If you weren't expecting the psychotic teddy bear Naughty to make a return after 2010's disappointing Naughty Bear, you're not alone. If anything, his comeback in Panic in Paradise comes as a greater surprise to his legion of fluffy companions, who made the woeful mistake of booking a trip to Paradise Island without inviting Naughty--for what may be obvious reasons. The story never gets any more complex than that, and with that simple premise out of the way, it's not long before Naughty is up to his old tricks, such as ramming the nozzle from a gasoline pump down the throat of one of his cuddly friends and then flicking a burning match on him. Panic in Paradise makes strides toward being more appealing than its forebear, but it ultimately offers more of the same.
Each level still involves stalking ursine bystanders and subjecting them to cruelly detailed punishments with weapons and environmental perils like bamboo sticks. Panic in Paradise aims to enhance the experience with an emphasis on costumes, similar to the Hitman series. Not only do you have the option to sneak up on unsuspecting bears and bash their stuffing out as before, but you can also drag them into nearby woods and steal their duds. It's a smart move that adds some much-needed variety, both in the way specific costumes let you get close to targets without being noticed and the way you can unlock them for further use after completing a level.
Buying costumes piece by piece with the gold you've accumulated from your sprees now determines how quickly you level up. Each costume piece for the slots available for Naughty's head, face, torso, arms, and feet levels separately, and thus you need to switch out maxed items if you want to continue leveling up. The costumes are worthwhile investments in themselves since some grant massive boosts to Naughty's stats, allowing him to withstand a few more hits when his target is surrounded by bears. Naughty's vastly improved arsenal benefits from this system as well, although it's disappointing that many of the weapons use the same animations despite their differing textures. All this takes place in a much larger world than we saw before, complete with a vastly improved camera and 36 new bears to torture spread across 11 separate levels that should last well over 15 hours for completionists.
But even with the additions, this gameplay gets painfully old after a couple of hours. Behavior Interactive put forth some clear effort to avoid this criticism by including varied settings, such as power plants and laboratories, along with requirements to kill bears while wielding specific weapons or wearing specific costumes, but inevitably every level falls into the same tired pattern of sneaking through bushes, trashing the scenery, stealing costumes, and braining the few bears who refuse to approach your hiding place.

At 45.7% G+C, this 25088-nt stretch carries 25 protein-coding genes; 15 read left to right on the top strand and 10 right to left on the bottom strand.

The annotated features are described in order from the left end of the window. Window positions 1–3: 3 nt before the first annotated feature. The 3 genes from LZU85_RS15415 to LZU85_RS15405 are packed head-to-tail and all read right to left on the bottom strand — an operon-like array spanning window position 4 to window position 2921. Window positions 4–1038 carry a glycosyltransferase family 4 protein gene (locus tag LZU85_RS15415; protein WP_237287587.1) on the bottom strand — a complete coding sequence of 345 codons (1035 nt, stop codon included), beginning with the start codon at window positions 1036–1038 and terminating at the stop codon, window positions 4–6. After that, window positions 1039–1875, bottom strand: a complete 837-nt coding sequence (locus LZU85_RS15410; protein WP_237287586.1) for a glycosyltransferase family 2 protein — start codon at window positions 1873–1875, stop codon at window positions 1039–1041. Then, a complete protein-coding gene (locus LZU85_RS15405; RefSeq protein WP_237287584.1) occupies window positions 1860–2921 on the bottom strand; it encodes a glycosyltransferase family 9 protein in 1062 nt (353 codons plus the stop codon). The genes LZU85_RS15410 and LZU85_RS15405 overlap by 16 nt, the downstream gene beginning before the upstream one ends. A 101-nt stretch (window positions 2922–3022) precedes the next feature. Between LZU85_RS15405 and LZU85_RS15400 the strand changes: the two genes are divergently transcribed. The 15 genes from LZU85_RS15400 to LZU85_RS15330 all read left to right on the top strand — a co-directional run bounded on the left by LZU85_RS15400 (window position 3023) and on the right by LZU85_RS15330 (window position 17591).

At times the objectives aren't even clear, so you wander around wondering if you've picked up the right weapon or if you're staring at the object you're supposed to kill your main victim with. The action is made worse by the clunky melee combat that's a little too awkward without a target lock, and the mediocre graphics never achieve any greater significance than providing a sense of place for the action. All of these ingredients combine to make Panic in Paradise a game that's best played in short bursts rather than extended sessions.
Even then, Panic in Paradise suffers from an annoying tendency to crash at the most inopportune moments, such as when you've spent 30 minutes completing all the secondary objectives and nabbing every costume in one of the larger levels. After the crash, you have no choice but to start all over, which can be a pain since getting the most out of every level entails tackling at least three secondary objectives and bashing all the scenery for extra gold. If that's not bad enough, the bears themselves tend to die too soon, particularly if you accidentally spook them into committing suicide by running into the ubiquitous cacti when the level requires you to shove them into an interdimensional portal instead. Worst of all, Naughty sometimes gets stuck in his attack animations, and you're powerless until his deathblow decides to come down several minutes later.
Despite these stumbles, Panic in Paradise is still a better game than 2010's Naughty Bear in terms of content, but ultimately the same awareness of a hundred missed opportunities settles in. As before, the charm of the unhinged British narrator and the sight of cutesy bears getting impaled on bamboo wears off before long, and the new nods to variety can't mask the feeling that you're doing the same thing over and over for more than 30 levels. Still, restricting this meatier entry to a downloadable game at a fraction of the original's cost allows you to stretch your dollars, and the ability to revisit each level for higher scores and better costumes allows for substantial replayability--presuming you want to replay it in the first place. A word of warning to parents, though: Naughty is even more violent this time around, and while there's technically no blood or swearing, some of the sights are far more gruesome than its kid-friendly rating would have you believe.